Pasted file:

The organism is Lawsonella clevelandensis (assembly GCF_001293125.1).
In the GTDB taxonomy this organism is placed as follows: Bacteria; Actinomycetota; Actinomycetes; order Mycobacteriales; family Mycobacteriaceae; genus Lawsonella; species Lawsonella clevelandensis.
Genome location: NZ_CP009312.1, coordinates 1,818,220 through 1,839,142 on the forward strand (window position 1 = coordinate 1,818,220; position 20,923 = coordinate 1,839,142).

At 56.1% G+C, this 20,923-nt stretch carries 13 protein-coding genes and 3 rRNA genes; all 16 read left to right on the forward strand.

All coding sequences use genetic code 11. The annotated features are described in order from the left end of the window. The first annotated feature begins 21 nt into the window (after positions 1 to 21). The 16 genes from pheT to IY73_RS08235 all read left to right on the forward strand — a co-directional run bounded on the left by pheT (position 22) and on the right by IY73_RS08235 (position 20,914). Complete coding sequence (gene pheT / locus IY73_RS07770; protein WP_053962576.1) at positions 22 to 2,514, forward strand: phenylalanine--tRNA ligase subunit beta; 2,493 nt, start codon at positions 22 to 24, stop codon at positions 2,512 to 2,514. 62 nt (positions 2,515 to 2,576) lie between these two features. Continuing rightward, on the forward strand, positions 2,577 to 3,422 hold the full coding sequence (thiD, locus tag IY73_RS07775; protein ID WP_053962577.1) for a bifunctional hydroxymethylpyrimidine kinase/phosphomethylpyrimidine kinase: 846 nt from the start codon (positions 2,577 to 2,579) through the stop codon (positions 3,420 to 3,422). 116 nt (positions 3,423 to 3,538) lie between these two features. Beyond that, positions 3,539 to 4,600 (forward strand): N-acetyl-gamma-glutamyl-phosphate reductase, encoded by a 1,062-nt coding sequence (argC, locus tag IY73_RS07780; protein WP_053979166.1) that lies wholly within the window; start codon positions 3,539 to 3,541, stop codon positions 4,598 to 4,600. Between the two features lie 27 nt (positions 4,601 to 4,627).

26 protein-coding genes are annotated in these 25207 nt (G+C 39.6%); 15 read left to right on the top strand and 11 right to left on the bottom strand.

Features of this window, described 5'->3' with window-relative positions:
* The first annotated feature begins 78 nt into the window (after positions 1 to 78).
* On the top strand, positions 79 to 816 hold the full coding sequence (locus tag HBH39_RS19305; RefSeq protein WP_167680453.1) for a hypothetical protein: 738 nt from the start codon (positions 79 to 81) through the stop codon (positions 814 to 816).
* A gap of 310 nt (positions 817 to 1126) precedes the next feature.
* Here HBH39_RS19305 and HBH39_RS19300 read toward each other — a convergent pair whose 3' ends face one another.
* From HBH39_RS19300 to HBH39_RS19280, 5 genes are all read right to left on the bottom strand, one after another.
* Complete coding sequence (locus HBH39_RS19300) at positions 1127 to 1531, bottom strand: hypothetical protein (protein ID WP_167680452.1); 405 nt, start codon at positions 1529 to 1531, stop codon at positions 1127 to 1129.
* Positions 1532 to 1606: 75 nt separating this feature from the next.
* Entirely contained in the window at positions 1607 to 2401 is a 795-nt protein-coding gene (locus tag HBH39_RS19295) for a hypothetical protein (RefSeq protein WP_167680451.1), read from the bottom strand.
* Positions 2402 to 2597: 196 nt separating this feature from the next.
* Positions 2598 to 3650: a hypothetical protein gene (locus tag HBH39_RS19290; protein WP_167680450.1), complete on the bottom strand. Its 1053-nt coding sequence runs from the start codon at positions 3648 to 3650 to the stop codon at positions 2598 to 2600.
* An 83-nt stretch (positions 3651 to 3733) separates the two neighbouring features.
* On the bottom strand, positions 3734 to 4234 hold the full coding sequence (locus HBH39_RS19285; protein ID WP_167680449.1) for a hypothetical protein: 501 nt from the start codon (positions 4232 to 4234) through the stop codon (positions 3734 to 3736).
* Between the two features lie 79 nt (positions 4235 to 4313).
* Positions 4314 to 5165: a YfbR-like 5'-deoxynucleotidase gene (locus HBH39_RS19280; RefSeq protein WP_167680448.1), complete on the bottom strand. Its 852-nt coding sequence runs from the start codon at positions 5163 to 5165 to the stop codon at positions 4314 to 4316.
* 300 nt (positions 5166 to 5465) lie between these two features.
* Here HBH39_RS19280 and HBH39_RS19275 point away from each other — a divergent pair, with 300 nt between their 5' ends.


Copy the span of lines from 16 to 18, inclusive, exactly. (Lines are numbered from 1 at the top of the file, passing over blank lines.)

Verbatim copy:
* Positions 2402 to 2597: 196 nt separating this feature from the next.
* Positions 2598 to 3650: a hypothetical protein gene (locus tag HBH39_RS19290; protein WP_167680450.1), complete on the bottom strand. Its 1053-nt coding sequence runs from the start codon at positions 3648 to 3650 to the stop codon at positions 2598 to 2600.
* An 83-nt stretch (positions 3651 to 3733) separates the two neighbouring features.